I unearthed the following non-fiction vampire books while trawling through Amazon.com and Amazon.co.uk. Ranging from Dracula scholarship to feminist analyses, there’s something for everyone. Note: release dates and titles may change; they were correct at the time this blog was published. Links in titles are direct links to Amazon entries.
October 31, 2017
Hospitality, Rape and Consent in Vampire Popular Culture: Letting the Wrong One In / David Baker, Stephanie Green and Agnieszka Stasiewicz-Bieńkowska (eds.)
The book’s premise: “the vampire as host and guest, captor and hostage: a perfect lover and force of seductive predation . . . embodies taboos and desires about hospitality, rape and consent.” Despite the subtitle suggesting a focus on Let the Right One In, its scope also covers Carmilla, Dracula and The Originals.
November 2, 2017
Sutherland also asks “Why does the Count come to England? Does the Count actually give Jonathan a ‘love bite’?” among other questions. An intriguing book premise, marred by glaring errors in its Amazon description: “Yet it never made Stoker any money. Since 1931’s film Nosferatu the Vampire . . .”
November 3, 2017
Dracula: An International Perspective / Marius-Mircea Crișan (ed.)
This essay collection “argues that the development of the Dracula myth is the result of complex international influences and cultural interactions.” Crişan’s pedigree includes two books on Dracula: The Birth of the Dracula Myth: Bram Stoker’s Transylvania (2013) and Impactul uni mit: Dracula și reprezentarea ficționala a spațiului romanesc (2013).
December 31, 2017
The Cambridge Companion to Dracula / Roger Luckhurst (ed.)
Lockhurst wrote editorial material for the Oxford World’s Classics edition of Dracula (2011). This time, he’s edited 16 essays covering “literary history, Gothic revival scholarship, folklore, anthropology, psychology, sexology, philosophy, occultism, cultural history, critical race theory, theatre and film history, and the place of the vampire in Europe and beyond.”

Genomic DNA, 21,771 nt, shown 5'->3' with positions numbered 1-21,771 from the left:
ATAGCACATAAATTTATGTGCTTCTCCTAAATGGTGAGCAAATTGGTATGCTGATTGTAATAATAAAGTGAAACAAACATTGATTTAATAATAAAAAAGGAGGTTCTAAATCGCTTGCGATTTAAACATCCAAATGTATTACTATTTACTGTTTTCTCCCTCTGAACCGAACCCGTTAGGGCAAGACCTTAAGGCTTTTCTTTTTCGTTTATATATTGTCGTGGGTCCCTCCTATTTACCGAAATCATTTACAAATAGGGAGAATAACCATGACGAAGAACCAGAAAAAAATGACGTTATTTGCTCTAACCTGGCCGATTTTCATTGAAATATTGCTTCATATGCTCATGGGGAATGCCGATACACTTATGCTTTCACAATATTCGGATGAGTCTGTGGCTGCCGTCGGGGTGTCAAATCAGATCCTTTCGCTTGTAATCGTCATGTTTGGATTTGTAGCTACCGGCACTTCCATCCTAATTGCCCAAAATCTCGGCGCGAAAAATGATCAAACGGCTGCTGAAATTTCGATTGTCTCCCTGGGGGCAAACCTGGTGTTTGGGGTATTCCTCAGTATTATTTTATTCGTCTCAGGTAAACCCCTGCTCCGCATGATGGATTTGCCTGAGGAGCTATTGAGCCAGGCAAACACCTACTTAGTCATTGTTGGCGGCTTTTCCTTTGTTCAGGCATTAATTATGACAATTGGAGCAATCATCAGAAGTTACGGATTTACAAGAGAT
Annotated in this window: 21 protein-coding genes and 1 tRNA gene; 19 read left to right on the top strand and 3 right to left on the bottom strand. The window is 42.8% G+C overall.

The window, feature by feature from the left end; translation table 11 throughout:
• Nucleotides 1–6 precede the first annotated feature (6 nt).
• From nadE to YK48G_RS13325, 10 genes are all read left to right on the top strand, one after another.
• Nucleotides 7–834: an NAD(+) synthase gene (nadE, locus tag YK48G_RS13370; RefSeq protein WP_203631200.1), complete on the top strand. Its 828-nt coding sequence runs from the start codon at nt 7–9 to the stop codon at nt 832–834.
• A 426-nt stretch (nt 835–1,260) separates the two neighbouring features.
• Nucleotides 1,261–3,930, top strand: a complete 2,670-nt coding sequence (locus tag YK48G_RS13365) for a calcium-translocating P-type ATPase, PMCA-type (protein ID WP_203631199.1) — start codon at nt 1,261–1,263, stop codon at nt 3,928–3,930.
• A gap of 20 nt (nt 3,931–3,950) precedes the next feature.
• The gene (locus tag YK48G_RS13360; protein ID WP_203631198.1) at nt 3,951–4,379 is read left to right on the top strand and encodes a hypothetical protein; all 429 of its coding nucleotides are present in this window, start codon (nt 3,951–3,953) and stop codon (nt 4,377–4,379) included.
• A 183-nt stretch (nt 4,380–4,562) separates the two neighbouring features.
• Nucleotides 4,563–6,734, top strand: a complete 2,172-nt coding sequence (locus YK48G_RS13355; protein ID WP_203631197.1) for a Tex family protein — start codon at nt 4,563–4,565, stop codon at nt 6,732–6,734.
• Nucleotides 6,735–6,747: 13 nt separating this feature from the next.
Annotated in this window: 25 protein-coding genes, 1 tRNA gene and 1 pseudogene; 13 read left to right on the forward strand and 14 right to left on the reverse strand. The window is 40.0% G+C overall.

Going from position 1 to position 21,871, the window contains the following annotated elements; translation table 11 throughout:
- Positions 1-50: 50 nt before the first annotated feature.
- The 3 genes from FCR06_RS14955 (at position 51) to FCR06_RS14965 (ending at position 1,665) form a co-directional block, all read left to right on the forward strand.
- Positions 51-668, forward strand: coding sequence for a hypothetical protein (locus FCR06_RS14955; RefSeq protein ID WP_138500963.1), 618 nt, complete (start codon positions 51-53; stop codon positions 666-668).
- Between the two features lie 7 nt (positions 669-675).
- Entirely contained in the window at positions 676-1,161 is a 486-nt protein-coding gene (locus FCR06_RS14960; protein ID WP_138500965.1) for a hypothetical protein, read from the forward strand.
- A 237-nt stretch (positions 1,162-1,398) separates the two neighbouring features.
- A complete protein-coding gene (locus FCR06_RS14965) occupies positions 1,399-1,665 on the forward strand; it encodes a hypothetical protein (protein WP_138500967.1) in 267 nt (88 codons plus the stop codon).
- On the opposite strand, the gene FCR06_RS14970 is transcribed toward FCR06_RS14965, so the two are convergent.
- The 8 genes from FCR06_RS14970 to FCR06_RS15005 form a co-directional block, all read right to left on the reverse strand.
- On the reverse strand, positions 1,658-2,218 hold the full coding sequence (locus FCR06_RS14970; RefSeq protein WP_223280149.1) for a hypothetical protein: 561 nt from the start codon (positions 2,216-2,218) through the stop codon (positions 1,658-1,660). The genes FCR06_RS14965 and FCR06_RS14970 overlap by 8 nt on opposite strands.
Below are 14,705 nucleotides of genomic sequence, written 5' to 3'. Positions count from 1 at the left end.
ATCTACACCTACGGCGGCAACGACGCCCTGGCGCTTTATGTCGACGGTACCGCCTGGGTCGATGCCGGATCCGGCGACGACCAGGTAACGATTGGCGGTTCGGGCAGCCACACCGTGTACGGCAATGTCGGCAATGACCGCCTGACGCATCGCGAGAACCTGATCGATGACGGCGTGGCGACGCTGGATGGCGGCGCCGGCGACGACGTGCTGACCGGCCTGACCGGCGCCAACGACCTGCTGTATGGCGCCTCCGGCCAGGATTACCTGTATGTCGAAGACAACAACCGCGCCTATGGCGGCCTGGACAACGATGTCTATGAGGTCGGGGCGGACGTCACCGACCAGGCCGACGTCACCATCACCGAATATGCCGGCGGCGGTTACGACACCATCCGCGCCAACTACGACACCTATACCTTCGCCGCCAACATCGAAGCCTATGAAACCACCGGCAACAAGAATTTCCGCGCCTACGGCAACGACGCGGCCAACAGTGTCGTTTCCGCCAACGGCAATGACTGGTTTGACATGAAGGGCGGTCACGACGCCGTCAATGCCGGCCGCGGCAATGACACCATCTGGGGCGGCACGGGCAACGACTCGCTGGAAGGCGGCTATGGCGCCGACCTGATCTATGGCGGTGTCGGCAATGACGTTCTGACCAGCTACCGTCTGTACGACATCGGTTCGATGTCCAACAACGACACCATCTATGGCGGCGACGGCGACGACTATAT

January 15, 2018
Feminist Perspectives on Contemporary Zombies, Vampires, and Witches: Radical Monstrosity in Literature, Film, and TV / Heidi Breuer and Natalie Wilson
Though the book’s scope is fairly modern, covering “a range of novels, television series, and films from the 1990s-2010s,” it asserts “some popular mainstream texts (from Harry Potter to Twilight) still participate in historically inherited conventions”. However, it notes “that many millennial texts utilize monster-figures to critique regressive patriarchal ideologies”.
March 11, 2018
Kreuter assured me “Vambyres” is not a misprint—but wouldn’t disclose why he used that spelling. Guess we’ll have to wait and see. His previous full-length work on vampires was Der Vampirglaube in Südosteuropa: Studien zur Genese, Bedeutung und Funktion; Rumänien und der Balkanraum (2001). Definitely looking forward to this one.
April 17, 2018
Dodging Energy Vampires: An Emotional and Physical Healing Manual for Empaths and Other Highly Sensitive / Christiane Northrup
From the author of Goddesses Never Age: The Secret Prescription for Radiance, Vitality, and Well-Being (2015) and Making Life Easy: A Simple Guide to a Divinely Inspired Life (2016) among many others, Northrup’s guide seems perfectly suited for the Oprah Winfrey School of Medicine. Focuses on developing your “empathetic nature.”
For the previous instalment of Upcoming Books, click here.
If you want me to mention an upcoming non-fiction vampire book I may have missed (even if you wrote it yourself), feel free to contact me.